†HDB = high-dose buprenorphine; this is sometimes referred to as “macrodosing.”
‡Standard buprenorphine initiation is based on the ASAM NPG and typically occurs with medically managed instructions for home buprenorphine initiation.3
§LDB-OC = low-dose buprenorphine with opioid continuation; this is sometimes referred to as “microdosing” or “microinduction” but the most clinically accurate term is used here.
∥Adjuvant medications include clonidine, hydroxyzine, acetaminophen, and NSAIDs (Appendix D,
¶This refers to the initial dose only. The total daily dose on day 1 and subsequent days is likely more than this initial dose.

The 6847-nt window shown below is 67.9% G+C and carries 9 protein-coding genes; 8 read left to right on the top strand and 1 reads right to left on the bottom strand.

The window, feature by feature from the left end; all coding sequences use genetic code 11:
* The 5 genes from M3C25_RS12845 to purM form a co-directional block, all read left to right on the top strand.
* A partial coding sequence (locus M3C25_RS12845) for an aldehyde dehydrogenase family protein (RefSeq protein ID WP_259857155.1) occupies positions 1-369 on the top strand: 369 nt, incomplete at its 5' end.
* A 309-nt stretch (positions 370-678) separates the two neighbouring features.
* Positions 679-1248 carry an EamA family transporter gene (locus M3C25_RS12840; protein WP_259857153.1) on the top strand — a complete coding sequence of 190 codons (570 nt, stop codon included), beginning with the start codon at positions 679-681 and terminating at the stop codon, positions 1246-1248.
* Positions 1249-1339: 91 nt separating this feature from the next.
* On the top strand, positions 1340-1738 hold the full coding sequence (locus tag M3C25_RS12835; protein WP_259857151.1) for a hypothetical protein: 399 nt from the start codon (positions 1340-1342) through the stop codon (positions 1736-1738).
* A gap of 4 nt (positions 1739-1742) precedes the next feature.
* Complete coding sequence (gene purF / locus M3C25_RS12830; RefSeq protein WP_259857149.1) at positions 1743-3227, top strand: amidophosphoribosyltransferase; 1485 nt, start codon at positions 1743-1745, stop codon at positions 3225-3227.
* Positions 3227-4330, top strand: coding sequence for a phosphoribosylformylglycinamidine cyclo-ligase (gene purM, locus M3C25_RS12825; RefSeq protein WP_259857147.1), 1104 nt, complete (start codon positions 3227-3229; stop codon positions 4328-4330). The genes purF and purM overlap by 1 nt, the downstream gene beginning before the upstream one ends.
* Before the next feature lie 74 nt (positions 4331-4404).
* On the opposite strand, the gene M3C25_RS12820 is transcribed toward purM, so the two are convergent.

During LDB-OC, patients are administered or self-administer full agonist opioids (FAOs) during a multiday dose escalation of low-dose buprenorphine (0.25–1 mg) (Table 2).6,7 The continuation of FAO supports buprenorphine initiation by maintaining the level of mu-opioid receptor (MOR) activation needed to match a patient’s baseline opioid tolerance. Initially described among patients with chronic pain prescribed with FAO, the technique has been extended to patients with OUD using differing buprenorphine uptitration schedules and buprenorphine formulations.6–8 Administered FAOs for OWS and OUD are permitted in emergency departments (EDs) and hospital settings.9 However, under current federal law, it is currently understood that clinicians may not prescribe an opioid other than buprenorphine for treating OUD in outpatient settings. An important exception is that FAO may be prescribed to patients with OUD to treat pain. Thus, outpatient LDB-OC case reports have described patients with acute or chronic pain using prescribed FAO or patients with OUD using their own nonprescribed opioids during buprenorphine dose escalation.6–8